- Talking about it in relation to our practices
- developing a culture in our studios that is aware and practices sustainably.
- A teaching approach that facilitates Deep (intrinsic) learning rather Surface (extrinsic) learning (Ramsden (1992), Biggs (1987, 1993) and Entwistle (1981)), deep learning appers to me to be aligned with sustainablitly philosophies. This the framework for deep learning is that content and course material is delivered via projects, learning happens in practice.
- Teaching the content at the right level to so that the knowlegde and ability gained by graduation is able to sustain the individual is capable and read to be learning at the next level (year one Bachelor art/design). Knowledge and skill needs to be seen through a lens of sustainability.
- Being a practitioner as well as a teacher - the Artist as teacher. having a professional practice I am actively participating in research in to my teaching area. not only does this feed into the knowledge that i pass onto my students but it helps to maintain personal balance, thus sustainability on a personal and professional level.
Monday, July 4, 2011
This diagram by Honey and Mumford (Image source : www.learningandteaching.info/learning/experience.htm) is an extension of the original experiential learning cycle diagram developed by Kolb (1984). I believe that experiential learning is inherent in the creative process of learning art and design. Kolbs experiential learning cycle by nature fits in with the teaching and learning of art and design. The art/design course I teach is practical and project based, learning happen through experimentation and actually making stuff. We expect to make mistakes, we expect to do lots of tests and trials, to reflect on these and move forward and make something else. Concepts, theory, reason etc (Abstract Conceptualization) is often difficult to grasp if the experience associated with it is separated. Both the Concrete Experience and Active Experimentation lead to reflection which in turn lead to a deeper understanding of concepts and theories.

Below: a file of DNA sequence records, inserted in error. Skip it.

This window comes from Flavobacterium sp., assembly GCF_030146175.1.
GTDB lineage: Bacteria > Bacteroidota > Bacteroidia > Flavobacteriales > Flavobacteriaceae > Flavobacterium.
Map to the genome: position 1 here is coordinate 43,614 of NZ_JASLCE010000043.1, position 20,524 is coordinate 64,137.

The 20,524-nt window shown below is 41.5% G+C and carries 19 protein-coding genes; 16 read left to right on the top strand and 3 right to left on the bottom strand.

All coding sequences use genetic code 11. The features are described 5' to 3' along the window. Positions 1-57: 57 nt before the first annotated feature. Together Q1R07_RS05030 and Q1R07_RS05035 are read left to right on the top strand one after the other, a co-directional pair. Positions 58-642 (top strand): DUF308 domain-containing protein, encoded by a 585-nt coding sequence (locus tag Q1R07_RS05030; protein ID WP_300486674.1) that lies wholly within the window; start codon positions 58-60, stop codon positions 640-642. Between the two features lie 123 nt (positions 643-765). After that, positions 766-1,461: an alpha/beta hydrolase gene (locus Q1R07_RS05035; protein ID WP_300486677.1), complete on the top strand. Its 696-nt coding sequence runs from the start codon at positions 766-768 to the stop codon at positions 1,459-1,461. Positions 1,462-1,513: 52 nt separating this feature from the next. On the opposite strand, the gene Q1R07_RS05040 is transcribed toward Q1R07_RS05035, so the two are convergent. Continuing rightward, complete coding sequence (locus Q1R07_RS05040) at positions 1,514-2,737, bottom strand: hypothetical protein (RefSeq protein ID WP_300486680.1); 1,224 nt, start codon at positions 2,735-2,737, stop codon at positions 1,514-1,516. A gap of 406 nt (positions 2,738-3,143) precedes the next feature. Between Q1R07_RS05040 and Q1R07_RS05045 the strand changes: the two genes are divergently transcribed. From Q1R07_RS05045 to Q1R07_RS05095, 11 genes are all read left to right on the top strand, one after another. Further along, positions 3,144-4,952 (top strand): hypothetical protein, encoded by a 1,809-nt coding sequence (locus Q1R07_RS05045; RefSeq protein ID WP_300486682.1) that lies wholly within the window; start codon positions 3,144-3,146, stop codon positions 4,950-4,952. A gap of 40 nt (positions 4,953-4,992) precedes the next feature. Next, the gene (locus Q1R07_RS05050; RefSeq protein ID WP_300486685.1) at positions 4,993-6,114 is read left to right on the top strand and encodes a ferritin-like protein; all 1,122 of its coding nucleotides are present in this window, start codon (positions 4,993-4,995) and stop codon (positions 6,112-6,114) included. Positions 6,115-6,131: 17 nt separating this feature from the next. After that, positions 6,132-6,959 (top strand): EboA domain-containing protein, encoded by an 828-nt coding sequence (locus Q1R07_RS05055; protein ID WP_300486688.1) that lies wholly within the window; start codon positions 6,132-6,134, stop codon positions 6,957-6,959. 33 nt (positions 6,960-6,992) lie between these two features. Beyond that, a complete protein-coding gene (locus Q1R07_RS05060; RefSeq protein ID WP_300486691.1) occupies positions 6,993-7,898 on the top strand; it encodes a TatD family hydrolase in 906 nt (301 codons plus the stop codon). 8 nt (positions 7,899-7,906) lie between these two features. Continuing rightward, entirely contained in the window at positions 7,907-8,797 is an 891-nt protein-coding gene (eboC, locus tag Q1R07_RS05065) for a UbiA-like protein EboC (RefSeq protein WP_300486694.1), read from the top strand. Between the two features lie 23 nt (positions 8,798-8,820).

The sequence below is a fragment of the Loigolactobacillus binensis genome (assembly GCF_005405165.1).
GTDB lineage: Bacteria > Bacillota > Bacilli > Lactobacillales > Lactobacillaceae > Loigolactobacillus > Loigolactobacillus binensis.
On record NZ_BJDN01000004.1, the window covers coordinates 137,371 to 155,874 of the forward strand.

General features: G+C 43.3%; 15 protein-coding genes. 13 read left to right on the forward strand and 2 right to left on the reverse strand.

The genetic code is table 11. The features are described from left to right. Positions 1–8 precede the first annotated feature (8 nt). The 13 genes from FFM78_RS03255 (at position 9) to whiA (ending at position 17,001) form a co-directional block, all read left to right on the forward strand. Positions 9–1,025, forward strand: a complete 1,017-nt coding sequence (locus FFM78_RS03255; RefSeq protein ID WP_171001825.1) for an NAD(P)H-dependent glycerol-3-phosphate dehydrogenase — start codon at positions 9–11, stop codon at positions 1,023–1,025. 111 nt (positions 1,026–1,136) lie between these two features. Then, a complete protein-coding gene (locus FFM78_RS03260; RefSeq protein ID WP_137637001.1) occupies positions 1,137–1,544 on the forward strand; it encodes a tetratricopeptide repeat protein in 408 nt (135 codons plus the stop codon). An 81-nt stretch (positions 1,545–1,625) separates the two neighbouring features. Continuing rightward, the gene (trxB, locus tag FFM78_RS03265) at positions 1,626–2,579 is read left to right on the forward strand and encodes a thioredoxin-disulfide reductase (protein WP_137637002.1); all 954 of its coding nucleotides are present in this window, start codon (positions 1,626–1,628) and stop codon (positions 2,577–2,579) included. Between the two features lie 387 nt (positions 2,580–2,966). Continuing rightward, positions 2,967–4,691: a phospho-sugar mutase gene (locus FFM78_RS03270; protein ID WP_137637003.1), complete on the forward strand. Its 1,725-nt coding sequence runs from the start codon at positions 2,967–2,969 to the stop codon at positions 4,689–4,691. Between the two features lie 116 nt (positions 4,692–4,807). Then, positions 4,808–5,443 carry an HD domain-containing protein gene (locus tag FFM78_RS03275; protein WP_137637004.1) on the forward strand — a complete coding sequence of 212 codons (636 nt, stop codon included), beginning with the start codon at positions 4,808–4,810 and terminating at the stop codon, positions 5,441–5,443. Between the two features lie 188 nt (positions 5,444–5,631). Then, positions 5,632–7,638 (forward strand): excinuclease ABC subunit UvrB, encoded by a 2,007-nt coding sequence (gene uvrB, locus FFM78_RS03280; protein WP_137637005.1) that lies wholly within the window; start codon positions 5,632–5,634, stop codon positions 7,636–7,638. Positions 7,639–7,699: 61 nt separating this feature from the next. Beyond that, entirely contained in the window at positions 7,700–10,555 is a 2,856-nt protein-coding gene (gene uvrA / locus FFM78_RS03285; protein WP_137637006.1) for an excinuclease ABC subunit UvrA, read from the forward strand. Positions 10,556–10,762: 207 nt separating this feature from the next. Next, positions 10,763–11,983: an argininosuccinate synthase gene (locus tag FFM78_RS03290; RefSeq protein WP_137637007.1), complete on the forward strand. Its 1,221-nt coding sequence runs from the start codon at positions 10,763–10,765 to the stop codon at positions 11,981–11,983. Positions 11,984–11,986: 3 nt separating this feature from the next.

It is difficult to separate out the different individual concepts that are to be learned in this context too. When a student makes a piece of work we can look at it from many different angles to talk about a certain concept. Many different aspects, concepts, theories can be taught by making one piece of work or during one project, in the Art/design context everything is interlinked and overlapping, and usually nothing exists without the other.
Example - Teaching Composition
Composition doesn't exist in isolation there are many things that inform a composition, in fact it is the coming together of other components that make up a composition like Color (color theory), white balance, use of space, form, texture, line. When teaching composition it is important to also talk about these other things which in themselves are or could be rather huge things.